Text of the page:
Delftware is a tin-glazed earthenware that originated in the Netherlands during the 16th century and is identifiable by its soft blue designs. Delftware was a popular import for 17th century America until the 1651 Navigation Act was implemented by King Charles II to prohibit trade between the colonies and the Dutch. English made delftware (lowercase d) then became a popular product within colonial America.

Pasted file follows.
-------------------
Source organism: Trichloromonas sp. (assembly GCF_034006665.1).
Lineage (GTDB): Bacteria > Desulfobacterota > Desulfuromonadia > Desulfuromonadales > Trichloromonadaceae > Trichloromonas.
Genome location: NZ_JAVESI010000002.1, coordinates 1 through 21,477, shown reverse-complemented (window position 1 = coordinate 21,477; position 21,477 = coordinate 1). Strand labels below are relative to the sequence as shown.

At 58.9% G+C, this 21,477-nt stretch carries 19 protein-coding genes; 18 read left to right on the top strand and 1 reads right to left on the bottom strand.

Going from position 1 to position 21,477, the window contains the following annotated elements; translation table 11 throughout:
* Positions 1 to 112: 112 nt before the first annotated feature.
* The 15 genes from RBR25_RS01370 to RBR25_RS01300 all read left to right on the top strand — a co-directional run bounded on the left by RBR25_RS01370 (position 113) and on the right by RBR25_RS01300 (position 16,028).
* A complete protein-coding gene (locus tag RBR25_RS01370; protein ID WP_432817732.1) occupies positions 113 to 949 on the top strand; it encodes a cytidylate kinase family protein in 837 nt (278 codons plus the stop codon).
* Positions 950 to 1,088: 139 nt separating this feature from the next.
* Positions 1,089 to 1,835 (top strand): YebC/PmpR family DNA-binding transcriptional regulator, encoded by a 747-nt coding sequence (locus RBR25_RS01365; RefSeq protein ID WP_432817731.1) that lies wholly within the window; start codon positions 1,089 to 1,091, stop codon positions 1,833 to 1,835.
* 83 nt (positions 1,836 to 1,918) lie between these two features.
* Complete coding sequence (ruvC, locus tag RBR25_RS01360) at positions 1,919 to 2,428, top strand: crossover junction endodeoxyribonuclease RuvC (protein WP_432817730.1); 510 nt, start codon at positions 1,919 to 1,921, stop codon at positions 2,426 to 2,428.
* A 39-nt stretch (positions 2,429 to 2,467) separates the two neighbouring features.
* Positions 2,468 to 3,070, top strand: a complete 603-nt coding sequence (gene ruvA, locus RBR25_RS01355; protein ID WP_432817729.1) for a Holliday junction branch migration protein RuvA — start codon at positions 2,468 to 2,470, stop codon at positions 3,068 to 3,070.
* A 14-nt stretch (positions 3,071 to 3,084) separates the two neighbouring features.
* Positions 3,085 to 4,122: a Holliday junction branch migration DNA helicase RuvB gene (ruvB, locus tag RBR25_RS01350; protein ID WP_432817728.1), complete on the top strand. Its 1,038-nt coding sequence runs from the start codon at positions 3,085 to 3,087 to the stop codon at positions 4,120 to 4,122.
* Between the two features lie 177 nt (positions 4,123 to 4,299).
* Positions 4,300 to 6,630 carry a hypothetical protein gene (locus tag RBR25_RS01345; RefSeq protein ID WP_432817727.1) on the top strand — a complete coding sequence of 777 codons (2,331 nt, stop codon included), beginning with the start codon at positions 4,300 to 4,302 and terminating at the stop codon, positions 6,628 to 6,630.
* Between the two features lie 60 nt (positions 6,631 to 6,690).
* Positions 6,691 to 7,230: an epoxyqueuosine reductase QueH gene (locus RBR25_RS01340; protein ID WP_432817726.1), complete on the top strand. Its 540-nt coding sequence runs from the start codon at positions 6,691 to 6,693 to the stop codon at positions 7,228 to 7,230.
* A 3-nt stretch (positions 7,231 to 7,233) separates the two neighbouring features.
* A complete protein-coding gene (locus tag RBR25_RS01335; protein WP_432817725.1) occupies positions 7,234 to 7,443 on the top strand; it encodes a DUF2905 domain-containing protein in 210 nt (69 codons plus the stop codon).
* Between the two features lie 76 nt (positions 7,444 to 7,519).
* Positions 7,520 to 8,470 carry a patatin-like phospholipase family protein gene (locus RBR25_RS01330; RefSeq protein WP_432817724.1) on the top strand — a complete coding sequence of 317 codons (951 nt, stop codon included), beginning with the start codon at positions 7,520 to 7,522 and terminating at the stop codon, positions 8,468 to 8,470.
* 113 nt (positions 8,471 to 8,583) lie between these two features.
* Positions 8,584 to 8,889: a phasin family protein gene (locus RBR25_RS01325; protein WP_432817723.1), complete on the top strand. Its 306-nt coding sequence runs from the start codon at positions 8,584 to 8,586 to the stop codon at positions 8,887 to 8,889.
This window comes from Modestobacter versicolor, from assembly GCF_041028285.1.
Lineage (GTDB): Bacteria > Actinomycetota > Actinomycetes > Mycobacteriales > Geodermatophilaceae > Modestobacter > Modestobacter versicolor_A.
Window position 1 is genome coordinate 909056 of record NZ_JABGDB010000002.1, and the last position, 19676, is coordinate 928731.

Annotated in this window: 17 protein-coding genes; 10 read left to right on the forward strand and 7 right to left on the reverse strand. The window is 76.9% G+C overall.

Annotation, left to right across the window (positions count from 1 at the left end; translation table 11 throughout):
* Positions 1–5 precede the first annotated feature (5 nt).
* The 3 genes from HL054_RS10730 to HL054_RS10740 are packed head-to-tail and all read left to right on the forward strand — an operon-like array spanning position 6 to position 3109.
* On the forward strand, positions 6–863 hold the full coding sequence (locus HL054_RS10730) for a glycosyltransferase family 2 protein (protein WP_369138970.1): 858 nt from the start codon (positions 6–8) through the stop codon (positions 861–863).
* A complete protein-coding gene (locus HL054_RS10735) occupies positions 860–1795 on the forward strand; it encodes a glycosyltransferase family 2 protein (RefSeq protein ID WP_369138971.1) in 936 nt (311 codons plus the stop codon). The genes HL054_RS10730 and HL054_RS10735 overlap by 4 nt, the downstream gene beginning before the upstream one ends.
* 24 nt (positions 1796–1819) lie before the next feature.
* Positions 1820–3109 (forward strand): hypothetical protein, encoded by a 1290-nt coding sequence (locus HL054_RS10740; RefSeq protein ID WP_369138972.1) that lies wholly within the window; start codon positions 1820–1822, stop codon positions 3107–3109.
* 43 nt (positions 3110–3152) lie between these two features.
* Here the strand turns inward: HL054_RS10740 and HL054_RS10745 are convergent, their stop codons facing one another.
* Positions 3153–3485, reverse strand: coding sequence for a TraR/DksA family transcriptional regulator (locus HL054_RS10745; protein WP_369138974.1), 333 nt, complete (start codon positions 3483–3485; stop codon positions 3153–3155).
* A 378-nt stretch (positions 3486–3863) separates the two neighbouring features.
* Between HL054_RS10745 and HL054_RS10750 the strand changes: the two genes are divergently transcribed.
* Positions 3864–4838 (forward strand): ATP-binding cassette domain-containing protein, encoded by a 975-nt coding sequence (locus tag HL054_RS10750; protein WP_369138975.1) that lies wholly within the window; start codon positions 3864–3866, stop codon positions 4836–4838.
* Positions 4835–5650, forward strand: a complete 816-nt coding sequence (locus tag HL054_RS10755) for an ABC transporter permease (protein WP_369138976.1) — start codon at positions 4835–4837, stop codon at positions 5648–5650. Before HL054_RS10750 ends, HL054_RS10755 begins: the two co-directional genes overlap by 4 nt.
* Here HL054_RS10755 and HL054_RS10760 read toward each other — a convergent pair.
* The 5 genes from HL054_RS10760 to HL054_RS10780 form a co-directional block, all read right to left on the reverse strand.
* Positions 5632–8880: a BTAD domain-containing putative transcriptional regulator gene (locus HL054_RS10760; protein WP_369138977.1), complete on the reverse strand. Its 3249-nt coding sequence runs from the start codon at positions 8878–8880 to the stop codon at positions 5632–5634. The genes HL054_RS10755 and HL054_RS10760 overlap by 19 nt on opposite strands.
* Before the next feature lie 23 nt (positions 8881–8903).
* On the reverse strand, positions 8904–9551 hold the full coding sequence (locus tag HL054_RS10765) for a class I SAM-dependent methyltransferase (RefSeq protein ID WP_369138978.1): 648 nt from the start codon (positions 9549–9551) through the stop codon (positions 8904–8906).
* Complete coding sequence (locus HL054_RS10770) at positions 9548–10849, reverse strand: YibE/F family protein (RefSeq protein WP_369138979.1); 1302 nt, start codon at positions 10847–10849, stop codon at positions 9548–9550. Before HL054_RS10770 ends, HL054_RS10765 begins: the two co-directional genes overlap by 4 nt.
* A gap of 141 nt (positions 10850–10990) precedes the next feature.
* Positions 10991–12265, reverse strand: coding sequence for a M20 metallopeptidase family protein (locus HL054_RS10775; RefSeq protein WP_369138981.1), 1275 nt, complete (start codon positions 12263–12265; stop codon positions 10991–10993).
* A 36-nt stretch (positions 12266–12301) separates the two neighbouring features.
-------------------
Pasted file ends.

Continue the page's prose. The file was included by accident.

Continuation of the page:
Dutch Delftware was owned by the House of the Seven Gables’ very own Mary Kitchen Turner, who lived in the house until her death in 1768. Mary was the widow of the wealthiest Turner, sea captain John Turner II, who died in 1742. Her probate lists Delftware multiple times, from Delft trays, plates, and cups to Delft teapots and punch bowls.
This hexagonal box was handmade in Holland exclusively for the House of the Seven Gables. It features highly detailed images of historic Salem sites: Chestnut Street, the Custom House, the Derby House, the Derby Wharf Lighthouse, East India Marine Hall and the Friendship. The removable lid features a large image of the House of the Seven Gables.